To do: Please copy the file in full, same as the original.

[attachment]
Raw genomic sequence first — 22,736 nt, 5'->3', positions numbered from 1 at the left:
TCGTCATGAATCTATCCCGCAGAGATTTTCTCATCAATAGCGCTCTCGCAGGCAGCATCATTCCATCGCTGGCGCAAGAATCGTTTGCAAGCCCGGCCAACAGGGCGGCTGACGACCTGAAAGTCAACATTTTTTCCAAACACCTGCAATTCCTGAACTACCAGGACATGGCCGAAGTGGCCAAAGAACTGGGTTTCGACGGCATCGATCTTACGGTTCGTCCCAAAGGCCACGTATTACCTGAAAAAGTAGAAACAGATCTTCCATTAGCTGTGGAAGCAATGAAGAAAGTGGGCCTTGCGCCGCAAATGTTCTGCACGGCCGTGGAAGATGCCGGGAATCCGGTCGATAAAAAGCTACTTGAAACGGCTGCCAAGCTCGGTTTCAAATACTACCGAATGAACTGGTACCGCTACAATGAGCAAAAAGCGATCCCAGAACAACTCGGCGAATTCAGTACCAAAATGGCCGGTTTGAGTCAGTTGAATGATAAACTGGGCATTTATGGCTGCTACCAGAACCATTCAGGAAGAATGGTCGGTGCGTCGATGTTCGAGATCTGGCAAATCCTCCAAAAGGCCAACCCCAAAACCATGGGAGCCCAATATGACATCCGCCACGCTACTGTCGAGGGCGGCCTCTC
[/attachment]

Raw genomic sequence first — 22,736 nt, 5'->3', positions numbered from 1 at the left:
TCGTCATGAATCTATCCCGCAGAGATTTTCTCATCAATAGCGCTCTCGCAGGCAGCATCATTCCATCGCTGGCGCAAGAATCGTTTGCAAGCCCGGCCAACAGGGCGGCTGACGACCTGAAAGTCAACATTTTTTCCAAACACCTGCAATTCCTGAACTACCAGGACATGGCCGAAGTGGCCAAAGAACTGGGTTTCGACGGCATCGATCTTACGGTTCGTCCCAAAGGCCACGTATTACCTGAAAAAGTAGAAACAGATCTTCCATTAGCTGTGGAAGCAATGAAGAAAGTGGGCCTTGCGCCGCAAATGTTCTGCACGGCCGTGGAAGATGCCGGGAATCCGGTCGATAAAAAGCTACTTGAAACGGCTGCCAAGCTCGGTTTCAAATACTACCGAATGAACTGGTACCGCTACAATGAGCAAAAAGCGATCCCAGAACAACTCGGCGAATTCAGTACCAAAATGGCCGGTTTGAGTCAGTTGAATGATAAACTGGGCATTTATGGCTGCTACCAGAACCATTCAGGAAGAATGGTCGGTGCGTCGATGTTCGAGATCTGGCAAATCCTCCAAAAGGCCAACCCCAAAACCATGGGAGCCCAATATGACATCCGCCACGCTACTGTCGAGGGCGGCCTCTC